Gary Moorcroft soaring for Essendon, in 2001, and Bundoora, in 2013. Photo: Sebastian Costanzo and Steve Lightfoot
Mass hysteria could envelop the AFL if its grand final is as dramatic as last weekend's decider in the Northern Football League.
Star-studded Bundoora trailed throughout the first half and by 47 points 17 minutes into the third-quarter, minor premier Montmorency making every post a winner as it sought its first flag since 1979.
Then came a barnstorming, utterly dominant final term from Bundoora, in which it kicked 9.8 to zero, to turn a 33-point three-quarter-time deficit into a comfortable victory – 17.21 (123) to 13.16 (94).
Gary Moorcroft takes a classic in the Northern League grand final. Photo: Steve Lightfoot
Bundoora kicked the final 11 goals of the match in front of a big crowd at Preston.
Helping spark the Bundoora revival was former Bomber and Demon Gary Moorcroft, who turned back the clock with a soaring grab reminiscent of his famous mark of the year effort for Essendon in 2001. The feisty redhead, now 37, ended with six goals.
Former Collingwood, Carlton and Port Adelaide big man Cameron Cloke, 29, brother of Collingwood premiership player Travis, provided the only highlight for Bundoora in the first half with a massive torpedo punt goal.
Gary Moorcroft kicked six majors for Bundoora. Photo: Steve Lightfoot
Best on ground was Bundoora skipper Brayden Shaw, son of Tony Shaw, who was on the Collingwood list in the early noughties, but missed out on playing a senior game because of an untimely injury.
In the first half, Montmorency comprehensively outplayed a tired-looking Bundoora, showing the benefit of having played just once in three weeks.
But Bundoora coach Phil Plunkett insisted his team still believed it could win at the final change.
The last team to kick nine goals in the final quarter of a VFL/AFL grand final was Essendon, who booted 11.3 to 3.3 in the final quarter of the 1985 decider. The Bombers were also the last team to come from behind at three quarter time in a grand final, and kick nine goals - in 1984.
"I just said we've got to take risks because we've got nothing to lose," he said.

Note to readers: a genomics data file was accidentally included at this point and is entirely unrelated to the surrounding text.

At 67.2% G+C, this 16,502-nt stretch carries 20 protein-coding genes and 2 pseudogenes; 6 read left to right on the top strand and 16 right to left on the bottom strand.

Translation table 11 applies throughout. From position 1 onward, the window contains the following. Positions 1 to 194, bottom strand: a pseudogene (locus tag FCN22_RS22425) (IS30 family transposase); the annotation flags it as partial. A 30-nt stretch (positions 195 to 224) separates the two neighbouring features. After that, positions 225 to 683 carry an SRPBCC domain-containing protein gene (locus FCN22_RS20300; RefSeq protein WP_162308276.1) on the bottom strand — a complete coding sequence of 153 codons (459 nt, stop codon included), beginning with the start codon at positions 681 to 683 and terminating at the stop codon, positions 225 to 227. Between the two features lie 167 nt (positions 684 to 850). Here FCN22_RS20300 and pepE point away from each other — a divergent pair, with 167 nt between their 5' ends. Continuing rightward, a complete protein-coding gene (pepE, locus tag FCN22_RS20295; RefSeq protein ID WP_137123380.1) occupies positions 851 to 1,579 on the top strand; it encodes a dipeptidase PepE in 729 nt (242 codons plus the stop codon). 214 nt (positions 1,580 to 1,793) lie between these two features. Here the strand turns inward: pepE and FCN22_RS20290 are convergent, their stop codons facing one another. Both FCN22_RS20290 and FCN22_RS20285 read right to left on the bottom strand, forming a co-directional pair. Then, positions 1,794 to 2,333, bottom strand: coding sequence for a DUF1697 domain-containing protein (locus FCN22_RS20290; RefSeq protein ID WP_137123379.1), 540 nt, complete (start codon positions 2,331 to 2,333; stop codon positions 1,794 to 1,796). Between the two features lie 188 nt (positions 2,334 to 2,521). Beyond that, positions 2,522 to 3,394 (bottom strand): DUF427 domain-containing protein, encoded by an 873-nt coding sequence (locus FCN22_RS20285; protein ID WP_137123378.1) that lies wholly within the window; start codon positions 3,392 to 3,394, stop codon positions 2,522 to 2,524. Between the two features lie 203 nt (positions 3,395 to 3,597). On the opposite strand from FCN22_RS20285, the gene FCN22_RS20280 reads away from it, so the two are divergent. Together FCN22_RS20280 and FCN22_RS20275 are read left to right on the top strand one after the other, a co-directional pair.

"We can't save the game we had to try to win it. Play on at all costs, throw caution to the wind and don't leave the ground wondering what might have been.
"The breeze helped and once we started to create a little bit of doubt in Montmorency we were able to come home with it, it was just a terrific effort from all 22 of them.
Gary Moorcroft's towering mark helped turn the tide in the Northern Football League grand final. Photo: Steve Lightfoot
“They were very much so (in control). Particularly in that second quarter they kicked a few into the breeze and we weren't able to capitalise on what we had and I thought it's gonna be a tough one from here," he said. "But adrenaline's a big thing in footy."
Moorcroft's mark got that adrenaline moving in the Bulls' veins, then Shaw kicked the first goal of the final quarter, changing the game's pattern after Montmorency had kicked the first three goals of the first three quarters.
A Cloke goal cut the margin to just 11 points halfway through the final term.
Bundoora didn't hit the lead until time-on, but the goals kept coming after they hit the front, taking advantage of a freshening breeze. Full-back Trent Barbero even joined the scoresheet to extend the lead.
Plunkett gave his premiership medal to ill club stalwart Lou Galea, who was told a year ago that he only had three months to live.
"Louie is struggling with some health issues," Plunkett said. "He said to me at the start of the year that he might not be around for another Bundoora premiership.
"So I said to him 'you made it, you won it, here you go'. It means a lot to him and his family, he is a major part of the way the club is."
After its most controversial season, the AFL could do with such a spectacular storyline for its grand final next Saturday.
Bundoora 1.2 5.9 8.13 17.21 (123)
Montmorency 3.9 8.12 13.16 13.16 (94)